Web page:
Tuesday, September 15, 2015

4 years full-timing with 7 years of lessons, mods, & changes

Amazing to us (as well as most other people), Jeff, Kira, Boots, TK, & I have lived fulltime VERY comfortably in our 17’ molded fiberglass egg for over four years constant now. If we’ve met, you’ve heard me say that our bed has wheels so that we can follow the weather that fits our clothes. That way, it’s easy to live outside where there’s a lot more space for each of us. Unfortunately, we have occasionally been stuck in uncomfortable weather due to family or working situations. We’ve survived -3° overnight temps during an ice storm before Christmas in MO, four days of rain in Poudre Canyon CO when the Thompson River south of us flooded horribly, 100+° days in Missouri when the humidity was just about as high as the temp, 5” of snow with -1° overnight during Christmas camped east of Albuquerque, & numerous days of wailing wind out west. In over seven years of Casita ownership, we’ve rarely been disappointed with it’s quality, weather-worthiness, versatility, & agility. Since molded fiberglass mean no seams, all those bad weather situations (rain, hail, freezing, wind, snow, ice, heat, & humidity) just don’t have that much affect on us inside. In addition, we could probably manage an earthquake well also -- not much different than some dirt trails we’ve traveled down. If there’s a fire or a flood, we hook up & boogey. However, tornados are the one bit of weather that scares the dickens out of me, so at some point, we hope to stay out of the Plains states during the worst of tornado season. . .unless we find an Ozark cave to park in.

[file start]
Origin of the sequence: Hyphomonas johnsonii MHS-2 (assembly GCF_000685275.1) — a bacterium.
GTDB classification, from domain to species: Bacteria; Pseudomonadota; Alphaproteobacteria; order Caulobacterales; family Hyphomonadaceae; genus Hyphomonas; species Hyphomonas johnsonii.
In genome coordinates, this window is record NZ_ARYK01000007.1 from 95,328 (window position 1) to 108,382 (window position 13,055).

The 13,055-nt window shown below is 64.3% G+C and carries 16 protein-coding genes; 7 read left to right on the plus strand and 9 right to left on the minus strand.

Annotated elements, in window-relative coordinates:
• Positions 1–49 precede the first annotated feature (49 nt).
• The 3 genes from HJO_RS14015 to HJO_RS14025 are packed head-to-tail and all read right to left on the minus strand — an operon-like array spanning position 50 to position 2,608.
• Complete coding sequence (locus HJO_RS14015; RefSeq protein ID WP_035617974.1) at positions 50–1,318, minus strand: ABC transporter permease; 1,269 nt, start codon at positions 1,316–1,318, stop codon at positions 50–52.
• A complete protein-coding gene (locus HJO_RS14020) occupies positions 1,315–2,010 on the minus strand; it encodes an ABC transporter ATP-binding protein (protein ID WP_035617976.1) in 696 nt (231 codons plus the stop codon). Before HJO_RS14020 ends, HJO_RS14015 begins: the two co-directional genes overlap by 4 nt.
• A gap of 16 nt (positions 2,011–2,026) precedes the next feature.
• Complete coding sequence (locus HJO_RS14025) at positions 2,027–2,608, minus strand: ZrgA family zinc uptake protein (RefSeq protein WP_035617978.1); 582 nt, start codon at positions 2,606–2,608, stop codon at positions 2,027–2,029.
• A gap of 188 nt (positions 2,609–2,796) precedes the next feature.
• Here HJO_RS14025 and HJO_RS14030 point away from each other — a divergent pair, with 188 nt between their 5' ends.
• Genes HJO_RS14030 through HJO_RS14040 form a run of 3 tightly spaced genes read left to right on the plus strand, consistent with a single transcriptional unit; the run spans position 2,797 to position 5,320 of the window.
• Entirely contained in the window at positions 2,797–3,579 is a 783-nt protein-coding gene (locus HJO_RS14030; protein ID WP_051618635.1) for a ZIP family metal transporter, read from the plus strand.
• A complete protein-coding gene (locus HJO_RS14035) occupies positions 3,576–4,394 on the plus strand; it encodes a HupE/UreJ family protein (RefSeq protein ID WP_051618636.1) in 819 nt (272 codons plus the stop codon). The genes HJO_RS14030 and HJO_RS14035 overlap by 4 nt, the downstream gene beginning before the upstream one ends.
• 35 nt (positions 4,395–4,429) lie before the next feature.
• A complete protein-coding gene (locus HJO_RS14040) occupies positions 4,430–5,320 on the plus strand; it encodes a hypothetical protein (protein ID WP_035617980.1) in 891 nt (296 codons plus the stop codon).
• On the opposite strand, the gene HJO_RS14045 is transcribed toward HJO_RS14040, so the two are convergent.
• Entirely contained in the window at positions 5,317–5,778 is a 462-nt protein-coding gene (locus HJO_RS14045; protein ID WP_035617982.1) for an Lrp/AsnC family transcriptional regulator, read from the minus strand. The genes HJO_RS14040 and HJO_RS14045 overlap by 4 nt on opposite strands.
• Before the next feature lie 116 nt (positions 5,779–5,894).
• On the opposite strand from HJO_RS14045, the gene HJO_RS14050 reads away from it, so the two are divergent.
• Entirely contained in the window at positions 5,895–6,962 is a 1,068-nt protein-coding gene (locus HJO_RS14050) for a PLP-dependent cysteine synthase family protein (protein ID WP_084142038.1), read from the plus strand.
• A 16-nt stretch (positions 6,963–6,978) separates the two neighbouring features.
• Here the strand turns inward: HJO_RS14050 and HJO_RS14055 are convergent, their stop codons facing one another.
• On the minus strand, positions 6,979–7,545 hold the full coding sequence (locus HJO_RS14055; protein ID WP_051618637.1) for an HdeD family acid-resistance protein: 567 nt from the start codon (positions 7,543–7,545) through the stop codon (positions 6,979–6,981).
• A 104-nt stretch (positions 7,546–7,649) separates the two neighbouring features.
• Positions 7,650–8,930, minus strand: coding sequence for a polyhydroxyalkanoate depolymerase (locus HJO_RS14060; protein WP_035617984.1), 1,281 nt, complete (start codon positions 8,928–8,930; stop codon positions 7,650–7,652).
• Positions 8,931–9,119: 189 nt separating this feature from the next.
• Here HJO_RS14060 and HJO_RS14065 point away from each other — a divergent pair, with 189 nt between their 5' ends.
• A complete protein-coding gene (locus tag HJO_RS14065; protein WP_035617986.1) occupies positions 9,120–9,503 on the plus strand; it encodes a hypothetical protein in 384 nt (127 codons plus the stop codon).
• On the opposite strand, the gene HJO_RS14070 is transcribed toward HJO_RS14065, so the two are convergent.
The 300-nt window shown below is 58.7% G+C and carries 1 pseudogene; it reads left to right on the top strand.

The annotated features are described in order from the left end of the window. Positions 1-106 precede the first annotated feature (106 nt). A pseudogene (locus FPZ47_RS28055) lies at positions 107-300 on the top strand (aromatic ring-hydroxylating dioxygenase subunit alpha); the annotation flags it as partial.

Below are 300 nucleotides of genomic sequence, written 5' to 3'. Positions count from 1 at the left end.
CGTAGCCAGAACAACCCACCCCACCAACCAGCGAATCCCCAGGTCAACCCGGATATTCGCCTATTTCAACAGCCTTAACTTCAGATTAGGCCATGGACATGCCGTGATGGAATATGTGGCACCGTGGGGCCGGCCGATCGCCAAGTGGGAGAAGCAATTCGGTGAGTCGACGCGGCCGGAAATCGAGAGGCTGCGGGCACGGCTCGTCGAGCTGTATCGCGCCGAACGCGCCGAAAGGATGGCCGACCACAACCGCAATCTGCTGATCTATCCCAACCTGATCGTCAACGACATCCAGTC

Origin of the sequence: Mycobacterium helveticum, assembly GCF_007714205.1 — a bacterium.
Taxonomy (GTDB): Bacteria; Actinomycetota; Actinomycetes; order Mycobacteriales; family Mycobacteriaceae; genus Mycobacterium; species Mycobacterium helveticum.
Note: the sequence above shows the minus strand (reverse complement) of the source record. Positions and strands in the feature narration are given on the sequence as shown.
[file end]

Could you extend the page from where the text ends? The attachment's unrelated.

Over 7 years of Casita ownership, we’ve made a plethora of mods (modifications) that enhance our day-to-day existence. Here is a summary of how we manage & how configurations evolved:

Front door – First we put a house-type peep hole above the door window & put a 3-way switch on the porch light. We also added plexi-glass over the top & bottom screens on the screen door so it’s more of a storm door (plus keeps pets from scratching thru the scree).  We got the double step installed that is almost always needed since we not only got the original high axle option, but have additionally installed 15” tires/wheels, plus an additional 2” lift. All this lifting is due in part to fatally bending out of shape the original double step.